Wild Horse & Burro Advocate Hits Back at Bogus BLM Numbers and Bad Math

“In response to a recent Elko Daily Free Press article, which was biased and riddled with BLM BS and propaganda, a wild horse & burro advocate comments in an attempt to set the record straight.  Said comment is worthy of being repeated…many times over!” ~ R.T.


COMMENT:

BLM's war on America's wild horses and burros at Antelope Valley, 2011 ~ photo by Terry Fitch of Wild Horse Freedom Federation

BLM’s war on America’s wild horses and burros at Antelope Valley, 2011 ~ photo by Terry Fitch of Wild Horse Freedom Federation

“Fraudulent Growth Rates: Three herds were featured on the Advisory Board’s tour — Antelope Valley, Goshute, and Spruce Pequop. A review of BLM’s alleged growth figures for those herds showed biologically-implausible increases. From a combined total of 1,440 wild horses in 2013, BLM claimed the herds grew to 3,025 wild horses by 2016, a 110% increase. That would mean a 37% average growth rate, which is 740% times the norm. Moreover, if given a 37% growth rate, then to overcome foal mortality (50%) and adult mortality (5%), the average birth rate would have to have been 84% — which is 420% times the norm. The advisory board members unknowingly “drank the Kool Aid” — they swallowed BLM’s propaganda. Truth be told, the range they toured had been degraded by livestock, which outnumber those few wild horses by a ratio of 100 to 1.

Allotments Not Necessarily Rested: Just because allotments are listed as officially rested from livestock-grazing does not mean they actually are. BLM lets ranchers self-report whether they run cattle or not, and then bills them accordingly. So, if grazing permit-holders don’t report use, BLM doesn’t bill them, and declares the allotments to be in “voluntary non-use.” Conditions are egregious in Nevada, where permittees have defied BLM’s authority to rest allotments from grazing. Ranchers went ahead and put cattle out on the range anyway, despite the drought, and then tried to get the local BLM Field Manager fired. But instead of penalizing the scofflaws, BLM administrators pandered to them, waiving fines and allowing the illegal grazing to continue. Even when BLM tried to enforce the rules, politics blocked those efforts. For instance, a particularly-rebellious permittee openly grazed his cattle beyond the authorized season, running up nearly $30,000 in fines for repeated and ongoing willful trespass. But one of his US Senators asked BLM’s Director to reduce the charge to simple trespass — which he did — and to lower the fine — which he also did — to $6,000.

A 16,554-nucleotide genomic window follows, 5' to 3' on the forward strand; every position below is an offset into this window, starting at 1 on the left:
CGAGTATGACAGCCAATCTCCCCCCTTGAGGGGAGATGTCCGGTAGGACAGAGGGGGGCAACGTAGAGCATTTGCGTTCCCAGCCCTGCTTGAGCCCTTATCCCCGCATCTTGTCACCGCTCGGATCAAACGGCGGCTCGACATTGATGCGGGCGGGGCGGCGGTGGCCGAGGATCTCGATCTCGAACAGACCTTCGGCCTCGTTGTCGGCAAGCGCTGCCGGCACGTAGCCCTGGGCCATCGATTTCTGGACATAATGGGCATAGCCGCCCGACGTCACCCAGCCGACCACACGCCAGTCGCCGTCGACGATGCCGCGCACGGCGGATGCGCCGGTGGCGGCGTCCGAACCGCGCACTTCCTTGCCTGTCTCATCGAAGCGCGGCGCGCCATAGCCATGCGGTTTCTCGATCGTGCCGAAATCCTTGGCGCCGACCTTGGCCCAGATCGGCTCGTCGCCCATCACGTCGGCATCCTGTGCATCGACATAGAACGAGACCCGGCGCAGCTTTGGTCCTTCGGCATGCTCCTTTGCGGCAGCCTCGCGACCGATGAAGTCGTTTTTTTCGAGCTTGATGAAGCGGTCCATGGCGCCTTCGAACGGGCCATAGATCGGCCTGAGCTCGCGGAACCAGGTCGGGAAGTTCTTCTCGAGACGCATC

Wild horses are underpopulated: Per BLM’s own geneticist, 83% of wild-horse herds suffer from arbitrary management levels (AMLs) set below minimum-viable population. For instance, the AML for Oregon’s Beaty’s Butte herd restricts the stocking-density to 1 wild horse per 7 square miles. Imposing such a low density is absurd, but it is done for a purpose. Because by inflating the numbers to make it seem as if there are 2 wild horses per 7 square miles, then BLM can technically declare an “overpopulation” and cite the herd for being at “double the number” that the preposterous AML allows. Please note that, in contrast, BLM authorizes 119 cattle per 7 square miles. After eliminating 99% of the Beaty’s Butte herd, BLM replaced the wild horses with cattle to accommodate a rancher, who had secured a contract to supply grass-fed beef to an upscale grocery chain.

Wild burros are also underpopulated: Again, per BLM’s own geneticist, 90% of wild burro herds suffer from AMLs set below minimum-viable population. For instance, the AML for Arizona’s Black Mountain herd restricts the stocking-density to 1 burro per 4 square miles. The idea that 1 little burro would need 4 square miles of range is just silly, particularly because BLM authorizes 68 cattle per 4 square miles. But, as with the wild horses, by exaggerating the figures to make it seem as if there are 2 burros per 4 square miles, then BLM can call the herd “overpopulated” and point to their being at “twice the AML.”

Save Money, Save Lives: The Wild Horse and Burro Program, if run correctly — that is, per the minimum-feasible management-model specified by Law — would be cost-effective. BLM does not lack for resources. There are 22 million acres of legally-designated herd areas — which BLM previously took away for administrative convenience and political expediency. That land can and should be reopened as habitat. The wild horses and burros now held captive can then be released to those areas, where the cost of their upkeep will be $0.” ~ Mary Beth Delvin